In short, they have no need for war since they're accomplishing everything they want.

      War will come when they've completed their military buildup and achieved superiority over the US. That should happen in about twenty years. At that point, they'll overreach on something and we'll finally make a stand but their newly achieved military superiority will give them no reason to back down and war will occur.

      Delete
  9. Then,it was corpsman, midshipman, and seaman. Soon, it'll be corpsperson, midshipperson, and seaperson. No other navy comes close to us when it comes to gender neutralizing ranks.

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  10. Although I overall agree with you, there are a couple of points that I wish to contest.

    "An utterly unrealistic presumption of superiority on our part. Now, it’s the absolute certainty that our enemies can’t match or disrupt our networks, GPS, and communications combined with our dismissive attitude towards Chinese ships and planes. Then, it was the belief that the Japanese soldier and technology was inherently inferior."

    Our opinions of the Japanese were true (only going so far as military concerns, we'll leave the humanities issues at the door).
    Their military doctrine was hampered by years of fighting in the sandbox that was China against barbarians and insurgents (now where does this sound familiar?) and their Naval Technology had quite honestly never advanced past World War One (the steel used in the Yamato's armor was actually inferior to the British WW1 plate used in the built-by-England-before-WW1 Kongou).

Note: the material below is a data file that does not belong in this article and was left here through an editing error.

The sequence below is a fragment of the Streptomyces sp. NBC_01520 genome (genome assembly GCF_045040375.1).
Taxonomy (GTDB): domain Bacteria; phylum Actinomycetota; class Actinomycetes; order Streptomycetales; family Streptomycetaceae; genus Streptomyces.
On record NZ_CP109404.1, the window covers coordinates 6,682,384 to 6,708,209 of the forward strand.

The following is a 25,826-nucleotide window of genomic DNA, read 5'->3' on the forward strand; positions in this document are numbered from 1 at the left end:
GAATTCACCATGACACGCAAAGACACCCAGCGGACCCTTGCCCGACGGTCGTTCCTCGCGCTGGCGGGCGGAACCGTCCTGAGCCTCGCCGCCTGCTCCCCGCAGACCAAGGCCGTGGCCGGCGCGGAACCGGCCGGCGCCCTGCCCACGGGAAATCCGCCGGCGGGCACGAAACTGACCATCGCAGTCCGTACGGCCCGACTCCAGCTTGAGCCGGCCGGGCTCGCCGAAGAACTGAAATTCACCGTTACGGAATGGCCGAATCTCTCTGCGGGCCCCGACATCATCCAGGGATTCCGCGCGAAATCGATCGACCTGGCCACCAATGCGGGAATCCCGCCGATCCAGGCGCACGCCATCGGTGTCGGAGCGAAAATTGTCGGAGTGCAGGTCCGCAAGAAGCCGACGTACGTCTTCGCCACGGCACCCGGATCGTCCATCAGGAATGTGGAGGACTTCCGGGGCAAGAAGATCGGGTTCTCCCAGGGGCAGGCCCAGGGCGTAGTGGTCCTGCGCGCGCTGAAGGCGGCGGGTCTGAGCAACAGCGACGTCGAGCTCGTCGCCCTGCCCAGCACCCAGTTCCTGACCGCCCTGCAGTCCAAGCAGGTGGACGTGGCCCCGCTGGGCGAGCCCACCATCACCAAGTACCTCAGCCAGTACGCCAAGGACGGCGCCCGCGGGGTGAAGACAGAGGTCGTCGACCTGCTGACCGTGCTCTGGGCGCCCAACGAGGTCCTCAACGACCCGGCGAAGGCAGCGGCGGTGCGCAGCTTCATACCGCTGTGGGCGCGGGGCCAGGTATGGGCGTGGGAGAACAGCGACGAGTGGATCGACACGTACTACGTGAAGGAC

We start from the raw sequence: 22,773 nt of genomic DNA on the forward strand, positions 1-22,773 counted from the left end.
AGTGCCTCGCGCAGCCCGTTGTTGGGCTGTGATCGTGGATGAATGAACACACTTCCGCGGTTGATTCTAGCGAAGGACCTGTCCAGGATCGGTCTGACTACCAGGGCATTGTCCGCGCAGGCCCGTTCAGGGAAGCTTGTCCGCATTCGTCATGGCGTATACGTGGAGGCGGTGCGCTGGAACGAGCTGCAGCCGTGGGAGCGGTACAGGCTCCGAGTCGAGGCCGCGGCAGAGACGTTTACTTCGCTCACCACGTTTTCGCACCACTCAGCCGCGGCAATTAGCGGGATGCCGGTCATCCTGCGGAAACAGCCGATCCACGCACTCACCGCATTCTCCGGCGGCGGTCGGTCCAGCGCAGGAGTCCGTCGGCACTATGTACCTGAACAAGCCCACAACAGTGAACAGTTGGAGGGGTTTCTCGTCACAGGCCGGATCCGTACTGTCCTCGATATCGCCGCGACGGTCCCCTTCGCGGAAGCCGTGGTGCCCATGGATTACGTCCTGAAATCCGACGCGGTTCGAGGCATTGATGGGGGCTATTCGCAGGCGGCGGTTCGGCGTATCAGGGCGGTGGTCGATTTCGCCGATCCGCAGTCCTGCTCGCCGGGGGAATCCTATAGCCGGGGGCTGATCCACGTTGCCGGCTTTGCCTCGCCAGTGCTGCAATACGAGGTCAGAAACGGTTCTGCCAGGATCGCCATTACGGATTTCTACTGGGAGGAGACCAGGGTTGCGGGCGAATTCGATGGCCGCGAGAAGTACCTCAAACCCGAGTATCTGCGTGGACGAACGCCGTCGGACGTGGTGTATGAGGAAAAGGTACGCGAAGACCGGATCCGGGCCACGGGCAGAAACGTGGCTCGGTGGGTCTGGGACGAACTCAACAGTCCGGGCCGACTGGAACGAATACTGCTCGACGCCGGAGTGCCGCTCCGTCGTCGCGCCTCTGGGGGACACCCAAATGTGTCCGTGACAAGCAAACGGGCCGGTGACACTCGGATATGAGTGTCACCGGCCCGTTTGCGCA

We were just shown the hard way that it doesn't take bleeding edge technology and super-soldiers to win a war; just honest hard work and determination.
    Our opinion of the Chinese military, however, is not true. They have equal or very slightly inferior equipment than we do, and have harsher training.

    "A badly flawed belief in one of the main components of our fleet. Now, it’s the LCS which will make up a third of our battlefleet. Then, it was the battleship."

    The problem is, unlike the LCS (which has 0 provable combat capabilities), the Battleship fleet was a time tested and well proven system that actually would have worked exactly as advertised.
    They were not considered immortal ships, nor were they to head off on their own and hold the world up.